Pedal travel simulator 125 causes the driver to sense a force on the brake pedal corresponding to an equivalent actuation of the brake pedal as would occur in a customary braking system.

If the arrangement fails, safety valve 120 is without current and releases the connection between master brake cylinder 110 and the brake cylinders for the front wheels VL and VR. The driver thereby has access to the brake cylinders of the front wheels via the brake pedal.

Pump 190 must supply sufficient hydraulic fluid into pressure accumulator 185 so that sufficient brake pressure is available. In accordance with the present invention, pump motor 195, via which the pump is driven, is driven with load regulation. To ensure that the accumulator is not emptied by multiple actuations of the brake, this load regulation is set as a function of the volume consumption from braking.

An exemplary embodiment of control in accordance with the present invention is represented in FIG. 2. Elements that were already described in FIG. 1 are designated by corresponding reference numbers. Voltage is applied via an output stage 210 to pump motor 195. For this, output stage 210 receives a signal having a predefinable mark-to-space ratio PPV from a control unit 200. Control unit 200 selects the mark-to-space ratio as a function of pressure P, which is detected by sensor 180.

If a first query 221 recognizes that pressure P is less than a first threshold value P1, then an additional query 222 results. If this is not the case, a first mark-to-space ratio of 0% is selected. This means the pump motor is not traversed by flow. Query 222 checks whether pressure P is less than a second threshold value P2. If this is not the case, a mark-to-space ratio of N2% is selected. If the pressure is less than P2, an additional query 223 checks whether pressure P is less than a threshold value P3. If this is not the case, mark-to-space ratio PPV of N3% is selected. If this is the case, additional queries follow. A final query 225 checks whether pressure P is less than an additional threshold value PN. If this is not the case, the mark-to-space ratio of 95%, for example, is selected. If this is the case, a mark-to-space ratio of 100% is selected. Thus, the pump motor is being fully traversed by flow. For pressure values P1, P2 through PN, P1 is the largest pressure value, and PN the smallest pressure value.

The power control of the pump motor is realized via the mark-to-space ratio of the control current in this exemplary embodiment. In this context, the mark-to-space ratio is set as a function of the deviation in the accumulator pressure from a setpoint value P1. The greater the deviation of the setpoint pressure from the actual pressure, or the lower the pressure value, the greater is the mark-to-space ratio of the pump control.

Provision can also be made according to the present invention for the mark-to-space ratio to be predefinable in proportion to the deviation in pressure P from setpoint value P1.

Various control signals for different mark-to-space ratios PPV are plotted in FIGS. 3a and 3b. FIG. 3a illustrates a signal having a high mark-to-space ratio, which is used when the pressure has fallen off considerably. FIG. 3b illustrates a signal having a low mark-to-space ratio, which is selected when there is only a slight demand for hydraulic fluid.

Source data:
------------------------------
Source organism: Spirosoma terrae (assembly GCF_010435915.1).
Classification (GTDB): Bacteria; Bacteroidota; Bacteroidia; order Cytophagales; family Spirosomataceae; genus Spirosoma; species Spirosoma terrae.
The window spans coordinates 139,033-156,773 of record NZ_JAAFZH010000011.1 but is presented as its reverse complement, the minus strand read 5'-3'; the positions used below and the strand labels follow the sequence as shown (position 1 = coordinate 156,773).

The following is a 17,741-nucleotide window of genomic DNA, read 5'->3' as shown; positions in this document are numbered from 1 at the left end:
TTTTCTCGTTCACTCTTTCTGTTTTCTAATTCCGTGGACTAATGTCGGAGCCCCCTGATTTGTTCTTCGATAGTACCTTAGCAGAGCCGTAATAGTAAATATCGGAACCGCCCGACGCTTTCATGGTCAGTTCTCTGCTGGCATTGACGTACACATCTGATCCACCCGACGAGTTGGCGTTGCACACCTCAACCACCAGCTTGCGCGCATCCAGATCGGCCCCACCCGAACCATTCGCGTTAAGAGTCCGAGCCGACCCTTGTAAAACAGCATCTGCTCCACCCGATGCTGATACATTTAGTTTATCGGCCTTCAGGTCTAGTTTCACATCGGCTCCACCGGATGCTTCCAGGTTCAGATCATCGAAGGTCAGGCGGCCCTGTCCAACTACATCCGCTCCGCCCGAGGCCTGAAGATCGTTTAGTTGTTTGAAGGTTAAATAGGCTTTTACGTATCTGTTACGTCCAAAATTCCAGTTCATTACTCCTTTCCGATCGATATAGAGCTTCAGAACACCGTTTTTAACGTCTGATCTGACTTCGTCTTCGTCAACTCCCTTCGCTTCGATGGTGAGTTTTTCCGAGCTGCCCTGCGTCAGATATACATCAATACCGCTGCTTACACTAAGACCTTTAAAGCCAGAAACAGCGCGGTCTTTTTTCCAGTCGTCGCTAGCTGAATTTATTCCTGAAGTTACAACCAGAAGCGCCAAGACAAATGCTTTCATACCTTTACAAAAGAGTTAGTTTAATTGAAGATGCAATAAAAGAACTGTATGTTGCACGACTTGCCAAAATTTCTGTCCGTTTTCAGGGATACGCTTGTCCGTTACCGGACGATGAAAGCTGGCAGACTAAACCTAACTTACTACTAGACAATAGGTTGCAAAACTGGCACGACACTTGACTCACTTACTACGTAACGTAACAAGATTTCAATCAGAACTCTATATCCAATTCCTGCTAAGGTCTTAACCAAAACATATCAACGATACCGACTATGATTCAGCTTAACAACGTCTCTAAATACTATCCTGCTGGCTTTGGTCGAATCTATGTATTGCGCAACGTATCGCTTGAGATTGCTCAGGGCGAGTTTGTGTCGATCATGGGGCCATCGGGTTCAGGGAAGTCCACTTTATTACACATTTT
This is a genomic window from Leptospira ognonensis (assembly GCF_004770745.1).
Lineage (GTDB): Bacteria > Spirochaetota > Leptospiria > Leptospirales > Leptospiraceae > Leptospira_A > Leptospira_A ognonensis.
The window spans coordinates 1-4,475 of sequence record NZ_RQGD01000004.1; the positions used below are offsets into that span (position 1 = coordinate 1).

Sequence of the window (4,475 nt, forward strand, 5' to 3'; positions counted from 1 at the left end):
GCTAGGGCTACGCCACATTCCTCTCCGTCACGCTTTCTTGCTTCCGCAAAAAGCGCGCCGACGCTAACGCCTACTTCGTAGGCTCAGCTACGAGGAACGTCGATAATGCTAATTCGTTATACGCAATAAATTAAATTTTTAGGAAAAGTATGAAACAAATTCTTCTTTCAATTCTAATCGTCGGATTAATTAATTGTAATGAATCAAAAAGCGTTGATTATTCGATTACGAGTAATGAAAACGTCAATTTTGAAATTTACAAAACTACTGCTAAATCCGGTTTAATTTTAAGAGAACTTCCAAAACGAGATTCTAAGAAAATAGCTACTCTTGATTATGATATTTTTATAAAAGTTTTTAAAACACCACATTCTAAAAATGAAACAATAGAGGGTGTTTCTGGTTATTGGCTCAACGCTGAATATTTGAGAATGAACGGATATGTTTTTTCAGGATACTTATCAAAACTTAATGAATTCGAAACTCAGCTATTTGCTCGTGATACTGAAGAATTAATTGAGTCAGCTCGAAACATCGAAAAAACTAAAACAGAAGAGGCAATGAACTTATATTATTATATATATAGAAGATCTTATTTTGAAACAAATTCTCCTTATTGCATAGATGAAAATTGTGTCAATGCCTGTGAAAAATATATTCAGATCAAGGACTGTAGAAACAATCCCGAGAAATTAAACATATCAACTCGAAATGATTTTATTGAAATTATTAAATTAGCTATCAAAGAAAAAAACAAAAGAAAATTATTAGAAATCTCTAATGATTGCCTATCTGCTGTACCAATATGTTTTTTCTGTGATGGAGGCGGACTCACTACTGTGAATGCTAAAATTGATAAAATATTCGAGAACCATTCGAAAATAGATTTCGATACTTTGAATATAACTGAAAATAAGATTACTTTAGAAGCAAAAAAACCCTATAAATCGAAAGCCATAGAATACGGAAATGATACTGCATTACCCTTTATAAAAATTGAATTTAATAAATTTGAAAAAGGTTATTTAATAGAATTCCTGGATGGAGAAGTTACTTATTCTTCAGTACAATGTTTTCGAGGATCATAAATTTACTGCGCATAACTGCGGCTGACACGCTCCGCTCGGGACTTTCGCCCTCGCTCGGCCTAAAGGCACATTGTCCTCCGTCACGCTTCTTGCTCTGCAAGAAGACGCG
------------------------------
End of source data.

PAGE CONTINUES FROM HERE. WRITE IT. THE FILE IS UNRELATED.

FIG. 4 illustrates a further exemplary embodiment of the procedure according to the present invention. Elements already described are designated by corresponding reference numbers. A consumption detector 300 receives the signals from sensor 118, sensor 180 and a braking model 310. Consumption detector 300 transmits signals, on the one hand, to braking model 310 and, on the other hand, to power setpoint input 320.

In a particularly advantageous exemplary, provision is made for a query 330 which checks whether resonance can occur. If this is the case, the frequency of the control signal is changed in step 340. If this is not the case, then output stage 210 is controlled directly.

This device then functions as follows. Based on the pressure in the pressure accumulator and the actuation of the brake pedal that is detected by sensor 118, consumption detector 300 determines volume output PV, which must be supplied by pump 190. Volume output PV corresponds to the volume V of brake fluid to be supplied by the pump within a specified period of time.

This occurs by using braking model 310. The braking model is configured as performance data (i.e. a characteristics map), for example, in which volume V of hydraulic fluid to be supplied is stored as a function of pressure P. There is a practically linear relationship between volume V and pressure P. This can be roughly expressed by the following formula:

V=A+B*P

where A and B are constants that are known or that can be measured.

Volume demand V is almost the same for each braking. Volume output PV results from the number of braking operations within a specified period of time. The number of braking operations is determined on the basis of the brake signal actuation.

Based on the specified volume output, power setpoint input 320 determines the necessary output and mark-to-space ratio PPV with which pump motor 195 must be triggered. The relation between mark-to-space ratio PPV and volume output PV is:

PVmax*PPV=PV

where PVmax is the maximum possible volume output of the pump for full flow-through, that is with a PPV of 100%.